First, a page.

SAN FRANCISCO--Lightning bolts pack a punch when they hit the ground, but they pale next to sprites--intense flashes that go the other direction, propelling energy into the atmosphere high above storm clouds. New high-speed electronic images of sprites have exposed the finest details yet, including strange remnants of glowing light that slowly ascend long after the sprite has vanished.
A century of anecdotal reports about fleeting bursts of light above the distant horizon were verified in 1990, when atmospheric scientists first caught sprites on film. The discharges accompany rare but powerful strokes of lightning that carry positively charged currents. To counteract those downward pulses, storm clouds blast negatively charged electrons into the ionosphere, 40 to 90 kilometers high. The currents ionize nitrogen molecules, which emit red light. Videos of sprites have revealed fantastically intricate branches and tendrils, but typical video cameras snap 60 frames per second--far too few to catch changes in the short-lived sprites.
The new films, shown here on 7 December at a meeting of the American Geophysical Union, display the birth and growth of sprites at 1000 frames per second. Geophysicist Hans Stenbaek-Nielsen of the University of Alaska, Fairbanks, built the camera to intensify the low levels of light from flickering auroras. But in August 1999, graduate student Dana Moudry used its sensitive electronic detector to monitor the atmosphere over a Nebraska thunderstorm from a perch in southern Wyoming more than 500 kilometers away. Her video frames (see figure) show tendrils darting downward as channels of nitrogen light up, while a fierce spray of current surges high into the ionosphere in a few thousandths of a second. Later frames feature motionless beads and faint "crawlers" of light that linger a tenth of a second and drift upward, like buoyant embers from a firework. No one predicted such aftereffects from earlier videos of sprites, Moudry says.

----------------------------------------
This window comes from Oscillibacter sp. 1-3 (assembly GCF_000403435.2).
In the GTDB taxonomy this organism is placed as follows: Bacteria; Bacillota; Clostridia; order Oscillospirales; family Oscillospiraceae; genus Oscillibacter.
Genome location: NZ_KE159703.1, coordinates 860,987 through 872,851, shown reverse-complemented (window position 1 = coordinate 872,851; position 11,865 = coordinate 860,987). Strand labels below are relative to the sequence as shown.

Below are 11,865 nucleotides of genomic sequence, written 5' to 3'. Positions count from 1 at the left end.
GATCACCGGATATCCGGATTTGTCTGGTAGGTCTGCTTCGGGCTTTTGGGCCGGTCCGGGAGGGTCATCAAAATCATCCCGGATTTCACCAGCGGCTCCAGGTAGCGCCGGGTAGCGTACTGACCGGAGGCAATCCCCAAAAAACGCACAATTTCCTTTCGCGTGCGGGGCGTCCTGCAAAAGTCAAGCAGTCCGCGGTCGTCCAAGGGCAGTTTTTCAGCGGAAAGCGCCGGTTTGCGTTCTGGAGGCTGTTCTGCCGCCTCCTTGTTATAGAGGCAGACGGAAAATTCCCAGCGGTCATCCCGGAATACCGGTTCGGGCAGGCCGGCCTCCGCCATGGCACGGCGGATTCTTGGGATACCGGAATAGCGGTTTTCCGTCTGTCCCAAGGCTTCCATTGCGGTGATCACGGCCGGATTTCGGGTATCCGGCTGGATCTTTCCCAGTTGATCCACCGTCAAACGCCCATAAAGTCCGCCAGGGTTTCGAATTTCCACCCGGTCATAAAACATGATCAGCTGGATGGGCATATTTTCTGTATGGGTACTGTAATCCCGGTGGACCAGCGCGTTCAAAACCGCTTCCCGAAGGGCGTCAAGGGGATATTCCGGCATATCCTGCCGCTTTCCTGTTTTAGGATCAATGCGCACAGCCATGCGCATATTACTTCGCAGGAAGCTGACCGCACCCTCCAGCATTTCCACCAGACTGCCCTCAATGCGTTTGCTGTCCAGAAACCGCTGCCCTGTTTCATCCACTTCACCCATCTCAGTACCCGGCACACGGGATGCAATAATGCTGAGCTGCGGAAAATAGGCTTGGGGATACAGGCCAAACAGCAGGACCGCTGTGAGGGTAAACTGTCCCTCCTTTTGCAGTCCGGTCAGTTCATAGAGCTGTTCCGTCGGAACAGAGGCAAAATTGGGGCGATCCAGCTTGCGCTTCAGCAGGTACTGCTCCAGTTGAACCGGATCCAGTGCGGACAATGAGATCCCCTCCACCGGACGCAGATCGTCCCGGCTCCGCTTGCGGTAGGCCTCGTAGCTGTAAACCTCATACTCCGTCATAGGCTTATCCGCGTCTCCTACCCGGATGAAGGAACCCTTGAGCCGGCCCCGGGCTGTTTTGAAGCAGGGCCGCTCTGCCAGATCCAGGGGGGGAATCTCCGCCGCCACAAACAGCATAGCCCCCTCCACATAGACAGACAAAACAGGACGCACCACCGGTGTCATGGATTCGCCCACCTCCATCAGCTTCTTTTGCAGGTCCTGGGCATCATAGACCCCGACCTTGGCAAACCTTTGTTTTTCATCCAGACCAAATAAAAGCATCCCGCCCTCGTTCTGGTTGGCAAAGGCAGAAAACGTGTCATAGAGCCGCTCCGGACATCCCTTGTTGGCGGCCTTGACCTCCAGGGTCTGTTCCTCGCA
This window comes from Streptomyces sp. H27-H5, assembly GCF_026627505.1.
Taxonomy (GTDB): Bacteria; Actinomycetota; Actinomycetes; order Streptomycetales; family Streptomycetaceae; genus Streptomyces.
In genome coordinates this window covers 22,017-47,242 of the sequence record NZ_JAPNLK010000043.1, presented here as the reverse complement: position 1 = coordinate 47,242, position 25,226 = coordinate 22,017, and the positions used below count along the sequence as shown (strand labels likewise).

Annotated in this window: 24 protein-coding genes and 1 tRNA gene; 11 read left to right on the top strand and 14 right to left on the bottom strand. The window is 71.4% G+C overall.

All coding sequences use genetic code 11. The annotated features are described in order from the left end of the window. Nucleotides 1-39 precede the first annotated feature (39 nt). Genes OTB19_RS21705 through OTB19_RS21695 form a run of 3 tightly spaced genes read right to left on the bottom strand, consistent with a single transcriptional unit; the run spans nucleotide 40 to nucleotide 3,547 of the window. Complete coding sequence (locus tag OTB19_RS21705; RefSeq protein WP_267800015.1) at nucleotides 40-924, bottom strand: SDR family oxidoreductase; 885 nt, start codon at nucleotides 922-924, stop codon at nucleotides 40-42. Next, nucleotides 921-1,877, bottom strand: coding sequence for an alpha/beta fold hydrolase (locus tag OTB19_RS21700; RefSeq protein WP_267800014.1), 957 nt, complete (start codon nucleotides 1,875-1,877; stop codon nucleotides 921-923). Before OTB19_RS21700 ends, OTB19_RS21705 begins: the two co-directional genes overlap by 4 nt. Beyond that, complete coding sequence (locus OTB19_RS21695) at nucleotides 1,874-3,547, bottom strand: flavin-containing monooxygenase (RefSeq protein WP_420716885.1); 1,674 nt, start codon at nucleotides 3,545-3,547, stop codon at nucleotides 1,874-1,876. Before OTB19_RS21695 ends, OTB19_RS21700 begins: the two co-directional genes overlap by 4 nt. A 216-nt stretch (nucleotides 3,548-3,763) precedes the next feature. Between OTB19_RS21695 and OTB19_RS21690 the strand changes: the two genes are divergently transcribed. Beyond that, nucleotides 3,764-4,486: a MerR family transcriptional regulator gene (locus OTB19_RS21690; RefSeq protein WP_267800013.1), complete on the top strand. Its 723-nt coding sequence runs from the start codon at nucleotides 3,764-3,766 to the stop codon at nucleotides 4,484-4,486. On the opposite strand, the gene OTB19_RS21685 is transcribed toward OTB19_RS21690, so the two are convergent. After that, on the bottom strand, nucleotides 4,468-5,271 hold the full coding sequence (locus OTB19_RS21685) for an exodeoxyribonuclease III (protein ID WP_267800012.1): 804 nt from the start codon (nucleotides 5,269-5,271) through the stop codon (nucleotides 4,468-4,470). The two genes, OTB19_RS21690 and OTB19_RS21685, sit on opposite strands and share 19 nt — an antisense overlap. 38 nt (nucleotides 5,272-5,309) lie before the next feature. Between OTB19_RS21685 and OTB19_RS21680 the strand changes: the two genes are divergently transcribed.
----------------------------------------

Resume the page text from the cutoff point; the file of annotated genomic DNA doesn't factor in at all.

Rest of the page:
Moudry's images are "extraordinary," says lightning specialist Walt Lyons of FMA Research in Fort Collins, Colorado. "They're the best images of sprites we've ever gotten, and they illustrate how little we know." The movies should help theorists explain the physics of sprites, Lyons notes. For instance, the beads might arise from dust left behind by meteors and ignited by electric currents.